I was in fifth grade when I read about Meg and Charles Wallace and tesseracts. The book opened my reader’s eyes wide open. Time travel, intergalactic worlds, good versus evil, scientific concepts, interpersonal family dynamics, and so much more. The landscape of reading changed for me. I had that Dorothy moment of stepping from the barren black and white lands of Kansas to the Technicolor world of Oz. Reading for me did begin with that over the rainbow moment and L’Engle provided a colorful palette of possibilities.

I decided to reread A Wrinkle in Time as part of my Classic Club challenge. Reading it almost fifty years later I marveled how well the story kept my interest, and how much I anticipated certain plot points: Charles Wallace and his cocoa session with Meg in the kitchen, syncopated ball bouncing, Aunt Beast, the complicated plot, challenging vocabulary, along with its scientific concepts–this was way beyond the Homer Price and Henry Huggins fare on the library shelves. I don’t know how well I comprehended the entire story of how a girl could take on space and time and fight evil, but I do know Meg was the first of many underdog protagonists that would be added to my reading dance card.

I’m just discovering that The Wrinkle in Time is one of five books in the series and I am checking out each title and revisiting with Meg and Charles Wallace.

What are your impressions of A Wrinkle in Time?

The cover as I remember it.

E-clipsed


I did not experience the solar eclipse, but I am content with the strange sorta kinda dimness that I thought I was the eclipse. We do not live in the pathway and we hadn’t considered making the seven hour drive to witness the two minutes. 

I did experience some type of eclipse in college during the eighties, can’t remember what type. I do remember a group of us signed up for an adventure excursion trip. We jumped into a van and drovehalf a day with no real plan. At the eclipse approached someone in the van  yelled, “Pull over here!” We stopped at the top of a hill overlooking a vineyard. Slowly it grew dusk, cars on the ribbon of highway below began turning on headlights, but none stopped driving. A dim shadow quavered through the vineyard momentarily transforming it into an Ansel Adams time lapse print of grey landscape tones. Quite surreal. 

Didn’t make it here this time. Or last time, for that matter. Our vinny was more modest. I bet happy hour was something though.

 

This time around, I missed out due to being preoccupied with my mending broken wrist. I did virtually share the wonder of the event through NASA.gov with millions of other non-pathers and was genuinely happy for the crowds. Maybe next time I’ll plan it better. For now I’ll be humming Donovan:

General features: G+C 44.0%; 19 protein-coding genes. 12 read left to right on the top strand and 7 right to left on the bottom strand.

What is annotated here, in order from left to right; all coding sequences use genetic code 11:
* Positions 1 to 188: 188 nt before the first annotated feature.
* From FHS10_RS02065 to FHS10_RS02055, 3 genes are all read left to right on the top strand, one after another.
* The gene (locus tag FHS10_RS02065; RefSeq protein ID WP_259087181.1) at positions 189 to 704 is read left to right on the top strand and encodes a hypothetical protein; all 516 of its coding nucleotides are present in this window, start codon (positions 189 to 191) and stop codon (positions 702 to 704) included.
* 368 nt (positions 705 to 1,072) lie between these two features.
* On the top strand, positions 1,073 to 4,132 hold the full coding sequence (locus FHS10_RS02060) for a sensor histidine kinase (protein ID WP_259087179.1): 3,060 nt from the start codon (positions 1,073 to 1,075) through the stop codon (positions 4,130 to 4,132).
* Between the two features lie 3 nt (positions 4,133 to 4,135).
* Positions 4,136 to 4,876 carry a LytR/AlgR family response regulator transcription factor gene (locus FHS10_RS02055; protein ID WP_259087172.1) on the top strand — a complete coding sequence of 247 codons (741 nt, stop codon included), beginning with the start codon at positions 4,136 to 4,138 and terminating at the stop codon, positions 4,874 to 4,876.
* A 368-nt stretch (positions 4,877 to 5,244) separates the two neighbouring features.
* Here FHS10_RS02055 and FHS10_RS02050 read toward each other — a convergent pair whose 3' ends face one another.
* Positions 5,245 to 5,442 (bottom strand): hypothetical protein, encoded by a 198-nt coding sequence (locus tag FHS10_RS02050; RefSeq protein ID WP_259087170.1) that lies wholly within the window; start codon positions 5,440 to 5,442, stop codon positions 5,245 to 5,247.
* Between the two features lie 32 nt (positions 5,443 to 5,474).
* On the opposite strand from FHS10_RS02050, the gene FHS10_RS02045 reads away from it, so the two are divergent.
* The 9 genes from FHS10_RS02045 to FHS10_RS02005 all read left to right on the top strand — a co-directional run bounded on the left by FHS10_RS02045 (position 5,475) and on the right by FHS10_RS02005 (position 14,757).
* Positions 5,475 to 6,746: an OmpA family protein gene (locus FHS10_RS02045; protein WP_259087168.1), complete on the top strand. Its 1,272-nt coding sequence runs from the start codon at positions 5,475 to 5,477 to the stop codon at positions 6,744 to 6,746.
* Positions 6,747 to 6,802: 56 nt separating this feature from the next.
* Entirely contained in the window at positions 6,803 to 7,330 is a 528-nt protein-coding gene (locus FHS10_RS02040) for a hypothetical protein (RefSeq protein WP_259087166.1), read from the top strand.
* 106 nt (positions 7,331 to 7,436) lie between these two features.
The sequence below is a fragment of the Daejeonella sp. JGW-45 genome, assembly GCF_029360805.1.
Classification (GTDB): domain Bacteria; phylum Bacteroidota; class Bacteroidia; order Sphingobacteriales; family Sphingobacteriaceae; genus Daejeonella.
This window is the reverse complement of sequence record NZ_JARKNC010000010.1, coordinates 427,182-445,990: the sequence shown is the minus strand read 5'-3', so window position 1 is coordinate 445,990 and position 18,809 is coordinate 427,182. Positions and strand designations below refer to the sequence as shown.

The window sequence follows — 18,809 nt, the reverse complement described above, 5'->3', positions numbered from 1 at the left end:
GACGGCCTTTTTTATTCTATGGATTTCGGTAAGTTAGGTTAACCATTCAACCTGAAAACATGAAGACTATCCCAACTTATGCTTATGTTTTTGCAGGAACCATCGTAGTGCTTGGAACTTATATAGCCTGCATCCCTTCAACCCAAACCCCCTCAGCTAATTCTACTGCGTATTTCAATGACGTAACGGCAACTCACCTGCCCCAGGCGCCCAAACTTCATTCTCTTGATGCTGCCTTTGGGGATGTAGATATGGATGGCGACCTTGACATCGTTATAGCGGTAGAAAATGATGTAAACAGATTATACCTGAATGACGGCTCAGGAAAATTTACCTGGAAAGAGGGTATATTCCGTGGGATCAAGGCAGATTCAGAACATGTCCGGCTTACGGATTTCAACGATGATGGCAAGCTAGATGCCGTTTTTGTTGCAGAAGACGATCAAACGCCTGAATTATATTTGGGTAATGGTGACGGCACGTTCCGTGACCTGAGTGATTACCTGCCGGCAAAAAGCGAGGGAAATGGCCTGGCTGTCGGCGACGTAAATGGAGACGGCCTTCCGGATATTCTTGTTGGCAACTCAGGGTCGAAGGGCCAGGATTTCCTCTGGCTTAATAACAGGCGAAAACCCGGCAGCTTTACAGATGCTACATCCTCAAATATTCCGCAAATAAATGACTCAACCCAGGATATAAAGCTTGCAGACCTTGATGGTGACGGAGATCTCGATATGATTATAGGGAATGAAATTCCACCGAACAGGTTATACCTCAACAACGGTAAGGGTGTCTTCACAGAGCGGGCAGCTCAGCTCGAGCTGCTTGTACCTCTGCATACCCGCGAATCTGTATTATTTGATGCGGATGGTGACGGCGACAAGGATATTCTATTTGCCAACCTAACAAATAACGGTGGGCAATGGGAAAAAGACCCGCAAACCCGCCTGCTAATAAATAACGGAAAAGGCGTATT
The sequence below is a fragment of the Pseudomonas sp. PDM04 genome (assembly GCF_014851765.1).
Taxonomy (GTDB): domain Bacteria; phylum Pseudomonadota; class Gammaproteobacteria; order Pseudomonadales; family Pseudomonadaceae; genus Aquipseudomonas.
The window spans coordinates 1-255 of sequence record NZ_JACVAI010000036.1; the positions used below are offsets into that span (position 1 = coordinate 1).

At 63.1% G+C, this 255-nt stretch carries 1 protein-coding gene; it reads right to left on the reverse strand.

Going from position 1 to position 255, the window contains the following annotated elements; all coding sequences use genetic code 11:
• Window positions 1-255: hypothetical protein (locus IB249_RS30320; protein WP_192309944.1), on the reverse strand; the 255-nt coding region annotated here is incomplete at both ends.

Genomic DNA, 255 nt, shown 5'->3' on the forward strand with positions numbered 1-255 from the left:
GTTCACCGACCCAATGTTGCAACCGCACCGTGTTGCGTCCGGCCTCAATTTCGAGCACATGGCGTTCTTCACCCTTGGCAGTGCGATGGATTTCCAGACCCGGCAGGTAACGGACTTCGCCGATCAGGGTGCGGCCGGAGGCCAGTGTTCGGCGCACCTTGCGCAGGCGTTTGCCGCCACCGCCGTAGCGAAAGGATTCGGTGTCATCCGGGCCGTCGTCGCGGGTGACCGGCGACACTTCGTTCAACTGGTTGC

The Perfect Eclipse Tune
How was solar eclipse experience?

POM: April 6


Jellyfish freak me out. This stems from a series of childhood encounters with them. One instance involved being dumped into a flock of the gelatinous goo by my dad. These were the teeny non-stinging transparent types, so no harm to me except I cringe whenever I see them now. The jellyfish scene in Bond required deep breathing. 

It’s said we overcome our fears by facing them. This poem helps. I still don’t like jellyfish. I see them in a bit friendlier way now.

A Jelly-Fish

 by Marianne Moore

Visible, invisible,

A fluctuating charm,

An amber-colored amethyst

Inhabits it; your arm

Approaches, and

It opens and

It closes;

You have meant

To catch it,

And it shrivels;

You abandon

Your intent—

It opens, and it

Closes and you

Reach for it—

The blue

Surrounding it

Grows cloudy, and

It floats away

From you.

POM: April 2


An extended metaphor of personal significance.

To a Daughter Leaving Home

When I taught you
at eight to ride
a bicycle, loping along
beside you
as you wobbled away
on two round wheels,
my own mouth rounding
in surprise when you pulled
ahead down the curved
path of the park,
I kept waiting
for the thud
of your crash as I
sprinted to catch up,
while you grew
smaller, more breakable
with distance,
pumping, pumping
for your life, screaming
with laughter,
the hair flapping
behind you like a
handkerchief waving
goodbye.

—Linda Pastan

 

A Post About Something I Remembered About Memory Loss…I Think


Memory loss. It’s really become apparent I’m losing it. Yes, I’m losing my memory. And I don’t consider myself that old–at least I don’t think I’m old enough to be losing it, at least not completely. It’s not like I had a huge memory reserve on hand. I am and have remained absolutely terrible at memorizing words. I gave up thoughts of trying the stage, because memorizing my lines prived akin to storing apple cider in a sieve. I have given up on dazzling people with my ability to quote Shakespearean sonnets and lines from Hamlet, because it’s not and has yet to happen. I’ve accepted that part of life. Yet, lately I’ve had times when I’m staring out the copy machine and for all the tea in China–make that all the chocolate in Willy Wonka’s factory–I can’t remember my code. Yeah, the one I’ve used practically everyday for the past five years at school. *sigh*

Fortunately, a Ted Talk on memory loss popped into my email box before I began the search for a comfortable home for worn out teachers. I will go with the one with the birdfeeders outside the window. Nice Care will have to wait, because Ted and his Talk has confirmed that I’m losing it because I’m stressed out and trying to survive. Who thought teaching would rob my brain of trying to remember stuff?

If you are beginning to lose it, check out this Ted Talk. I feel much better about losing my memory. Wait, did I already post this blog earlier?

image: morguefile/dodgerton skillhouse My memory card is crashing…